Safer train journey by space tech

Jan 20, 2014
Wind tunnel developed by German company Hyperschall Technologie Göttingen. Credit: HTG

Good train brakes are crucial for safe rail journeys. In Germany, they are now checked daily using advanced technology that helps spacecraft return safely to Earth.

Railway personnel at Deutsche Bundesbahn simply connect the new automatic tester to the hydraulic brake clutches and select the train type. The computer does the rest via a special sensor – a spin-off from spacecraft reentry research – to verify quickly if the brakes are OK or if they are leaking air.

The device draws on the special technique developed to determine the best trajectory for a spacecraft to enter Earth's atmosphere. The result is more reliable testing which in the end guarantees safer train journeys.

It all started over 20 years ago when German company Hyperschall Technologie Göttingen (HTG), a specialist in aerodynamics, wanted to 'fly' models of reentry capsules in their hypersonic wind tunnel.

"We can simulate the aerodynamics up to nine times the speed of sound of space capsules entering the atmosphere," said HTG's Prof. Georg Koppenwallner.

"The maximum temperature increase as a result of the air flow can be determined by measuring the volume of the flow."

Through careful design, the company developed flow meters for these tests that provided very precise measurements.

In Germany, Deutsche Bundesbahn now uses an automatic test system to check the hydraulic brakes on their trains. The tester is based on special sensor technology developed for ESA and DLR testing of reentry spacecraft research. Credit: Deutsche Bahn AG/U. Miethe

"For the past two decades, HTG has been among ESA's most competent partners in aerothermodynamics. Its founder, Prof. Koppenwallner, is recognised worldwide for his expertise," says Jan Thoemel, ESA Expert Project Scientist.

"For ESA's Expert mission, HTG developed sensors that will enable us to validate theoretical aerodynamic equations to predict reentry vehicle behaviour."

Following the success with the custom air-flow meters, a neighbouring company having difficulties with standard commercial devices turned to HTG.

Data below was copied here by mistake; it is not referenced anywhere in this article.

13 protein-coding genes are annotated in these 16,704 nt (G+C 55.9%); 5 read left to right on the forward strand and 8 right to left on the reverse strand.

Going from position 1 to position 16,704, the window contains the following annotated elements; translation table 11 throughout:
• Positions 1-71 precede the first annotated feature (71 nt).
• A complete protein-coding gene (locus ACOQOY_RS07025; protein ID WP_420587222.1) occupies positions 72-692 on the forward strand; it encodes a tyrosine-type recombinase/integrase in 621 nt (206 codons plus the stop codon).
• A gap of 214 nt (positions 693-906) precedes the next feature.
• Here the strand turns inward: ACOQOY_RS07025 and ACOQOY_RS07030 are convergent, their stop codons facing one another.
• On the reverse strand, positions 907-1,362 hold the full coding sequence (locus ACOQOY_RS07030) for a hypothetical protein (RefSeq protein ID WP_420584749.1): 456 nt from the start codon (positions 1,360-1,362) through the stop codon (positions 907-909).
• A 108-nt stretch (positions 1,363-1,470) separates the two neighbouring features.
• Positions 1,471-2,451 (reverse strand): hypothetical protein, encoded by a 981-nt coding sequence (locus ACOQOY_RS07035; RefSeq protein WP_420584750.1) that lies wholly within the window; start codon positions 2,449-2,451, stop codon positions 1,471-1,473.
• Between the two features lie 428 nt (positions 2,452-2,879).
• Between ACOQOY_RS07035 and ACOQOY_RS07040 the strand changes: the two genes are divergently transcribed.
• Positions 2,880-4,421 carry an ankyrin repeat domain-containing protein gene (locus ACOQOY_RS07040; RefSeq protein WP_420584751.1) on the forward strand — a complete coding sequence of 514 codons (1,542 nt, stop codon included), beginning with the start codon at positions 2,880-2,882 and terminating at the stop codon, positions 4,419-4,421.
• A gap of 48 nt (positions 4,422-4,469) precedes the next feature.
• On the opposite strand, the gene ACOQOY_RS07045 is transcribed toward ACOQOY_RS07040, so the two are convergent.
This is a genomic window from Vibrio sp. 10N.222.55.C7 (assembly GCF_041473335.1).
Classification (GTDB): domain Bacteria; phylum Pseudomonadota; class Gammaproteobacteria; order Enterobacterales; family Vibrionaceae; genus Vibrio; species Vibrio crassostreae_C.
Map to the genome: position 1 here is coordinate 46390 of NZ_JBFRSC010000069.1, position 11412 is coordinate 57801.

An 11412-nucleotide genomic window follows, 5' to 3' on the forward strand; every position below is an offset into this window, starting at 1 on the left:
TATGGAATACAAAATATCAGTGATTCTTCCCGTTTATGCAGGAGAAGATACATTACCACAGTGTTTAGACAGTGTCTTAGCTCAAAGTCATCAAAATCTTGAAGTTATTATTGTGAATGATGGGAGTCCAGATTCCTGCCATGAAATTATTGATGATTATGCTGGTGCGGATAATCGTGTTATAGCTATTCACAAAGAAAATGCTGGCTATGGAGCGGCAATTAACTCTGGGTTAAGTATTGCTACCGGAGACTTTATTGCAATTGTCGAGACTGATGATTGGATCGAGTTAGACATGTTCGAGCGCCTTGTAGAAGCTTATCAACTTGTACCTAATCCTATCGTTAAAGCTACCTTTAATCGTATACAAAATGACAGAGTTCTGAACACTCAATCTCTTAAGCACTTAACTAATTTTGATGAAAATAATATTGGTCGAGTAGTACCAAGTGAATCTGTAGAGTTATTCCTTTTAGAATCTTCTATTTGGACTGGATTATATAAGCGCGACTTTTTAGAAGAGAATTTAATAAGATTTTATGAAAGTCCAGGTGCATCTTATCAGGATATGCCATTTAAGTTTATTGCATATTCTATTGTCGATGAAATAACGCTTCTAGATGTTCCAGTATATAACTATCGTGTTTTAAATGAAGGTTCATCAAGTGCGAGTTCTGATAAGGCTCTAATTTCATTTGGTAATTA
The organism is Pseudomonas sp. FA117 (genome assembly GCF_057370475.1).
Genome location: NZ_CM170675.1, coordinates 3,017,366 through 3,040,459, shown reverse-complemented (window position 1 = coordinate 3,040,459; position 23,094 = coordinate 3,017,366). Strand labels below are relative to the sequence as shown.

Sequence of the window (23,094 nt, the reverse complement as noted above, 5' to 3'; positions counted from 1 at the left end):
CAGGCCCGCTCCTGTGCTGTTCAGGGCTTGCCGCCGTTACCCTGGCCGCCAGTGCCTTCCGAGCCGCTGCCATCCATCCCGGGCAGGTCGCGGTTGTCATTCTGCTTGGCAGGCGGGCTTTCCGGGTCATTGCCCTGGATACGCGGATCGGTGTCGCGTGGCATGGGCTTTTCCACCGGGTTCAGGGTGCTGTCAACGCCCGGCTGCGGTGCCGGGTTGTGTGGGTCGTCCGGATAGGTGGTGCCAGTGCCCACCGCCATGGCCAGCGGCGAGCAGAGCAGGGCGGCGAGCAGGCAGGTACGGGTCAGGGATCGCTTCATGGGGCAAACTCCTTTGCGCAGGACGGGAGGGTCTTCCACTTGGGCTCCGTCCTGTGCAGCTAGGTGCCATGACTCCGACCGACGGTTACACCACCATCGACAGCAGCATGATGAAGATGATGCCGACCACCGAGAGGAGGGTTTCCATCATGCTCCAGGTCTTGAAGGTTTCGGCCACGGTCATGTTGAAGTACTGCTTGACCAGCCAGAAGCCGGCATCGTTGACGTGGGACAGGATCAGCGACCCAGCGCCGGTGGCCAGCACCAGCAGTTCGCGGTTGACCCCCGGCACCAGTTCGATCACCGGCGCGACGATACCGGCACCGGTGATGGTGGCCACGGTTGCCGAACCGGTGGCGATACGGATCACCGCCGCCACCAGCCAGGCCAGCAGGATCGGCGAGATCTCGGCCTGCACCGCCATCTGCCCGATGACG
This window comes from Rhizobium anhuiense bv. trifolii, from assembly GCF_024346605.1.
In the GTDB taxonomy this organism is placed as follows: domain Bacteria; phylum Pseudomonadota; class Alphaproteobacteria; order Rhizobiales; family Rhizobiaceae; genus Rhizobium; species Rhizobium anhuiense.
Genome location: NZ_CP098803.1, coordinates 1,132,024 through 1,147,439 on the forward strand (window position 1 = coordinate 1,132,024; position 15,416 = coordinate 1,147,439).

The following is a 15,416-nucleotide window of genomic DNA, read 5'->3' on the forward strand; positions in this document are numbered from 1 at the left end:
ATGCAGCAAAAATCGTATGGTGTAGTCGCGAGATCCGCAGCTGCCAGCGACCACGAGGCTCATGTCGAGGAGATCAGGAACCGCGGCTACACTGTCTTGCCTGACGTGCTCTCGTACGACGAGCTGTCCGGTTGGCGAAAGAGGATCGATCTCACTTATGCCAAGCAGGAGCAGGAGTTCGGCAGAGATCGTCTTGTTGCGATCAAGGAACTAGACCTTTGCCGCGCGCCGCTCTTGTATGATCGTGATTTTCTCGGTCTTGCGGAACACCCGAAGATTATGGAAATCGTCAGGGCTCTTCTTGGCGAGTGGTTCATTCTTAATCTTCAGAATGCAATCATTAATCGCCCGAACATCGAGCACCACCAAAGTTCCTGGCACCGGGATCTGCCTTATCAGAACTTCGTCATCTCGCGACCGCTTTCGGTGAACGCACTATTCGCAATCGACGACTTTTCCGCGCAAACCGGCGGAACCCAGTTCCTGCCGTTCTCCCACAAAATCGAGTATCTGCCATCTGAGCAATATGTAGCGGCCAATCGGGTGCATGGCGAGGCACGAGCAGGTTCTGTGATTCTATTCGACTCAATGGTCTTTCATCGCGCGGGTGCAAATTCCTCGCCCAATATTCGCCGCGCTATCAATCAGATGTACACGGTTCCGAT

Safer train journey by space tech
Express reentry vehicle. Credit: Weebau

"From our space experience, we designed a flow meter that showed excellent performance," recalled Prof. Koppenwallner.

The company saw the business potential in spinning off its space technology and contacted MST Aerospace, the German technology broker for ESA's Technology Transfer Programme Office.

"We decided to develop a series of flow meters covering a large range of volume flow rates and to use MST as marketing platform."

Looking for technology solutions for a new automatic train brake tester, FEW Blankenburg GmbH – a German company providing maintenance service for rail material – contacted MST.

"We saw that what FEW was looking for was what Prof. Koppenwallner and his team already had developed for space. The basic technology was there, ready to use," said MST's Dr Werner Dupont.

"FEW found that our flow meters meet their requirements on accuracy, liability and repeatability, and could be integrated into their test system for train brakes," explained Prof. Koppenwallner.

"We assisted them in developing the tester and FEW succeeded in obtaining from Deutsche Bundesbahn a contract for a large number of these testers. We have now provided about 70 meters to FEW."

The same meters could also offer high accuracy in leakage testing of pneumatic systems widely used on aircraft and cargo ships.

In 2009, HTG and Prof. Koppenwallner received the ESA Space Spin-off Award for outstanding performance in the area of 'space to non-space transfer'.

Prof. Koppenwallner passed away in October 2012.

Explore further: Banishing explosive sparks in underground mines

add to favorites email to friend print save as pdf

Related Stories

Mars and the machine

Apr 23, 2013

Without hi-tech magnetic sensors, rovers wouldn't be able to roam around Mars. These same sensors will soon boost terrestrial travel by improving the machinery that moulds parts for cars and aircraft here ...

Tracking trains with satellite precision

Feb 26, 2013

Taking a cue from how ESA controls satellites, Spanish railways now have their own high-tech upgrade to keep travellers abreast of when the next train is going to pull into the station.

Expert's reentry flap endures hot baptism

Jun 30, 2011

(PhysOrg.com) -- A spacecraft control flap designed for the super-heated hypersonic fall through Earth’s atmosphere has come through testing in the world’s largest plasma wind tunnel to be ready ...

Space: Let's get three dimensional

Dec 23, 2013

Almost a million people have watched the YouTube video of ESA's 3D camera being used in space. Here on Earth, the same camera technology is equally successful.

Recommended for you

Hoverbike drone project for air transport takes off

Jul 24, 2014

What happens when you cross a helicopter with a motorbike? The crew at Malloy Aeronautics has been focused on a viable answer and has launched a crowdfunding campaign to support its Hoverbike project, "The ...

Student develops filter for clean water around the world

Jul 23, 2014

Roughly 780 million people around the world have no access to clean drinking water. According to the World Health Organization (WHO), 3.4 million people die from water-related diseases every year. ETH student Jeremy Nussbaumer ...

User comments : 0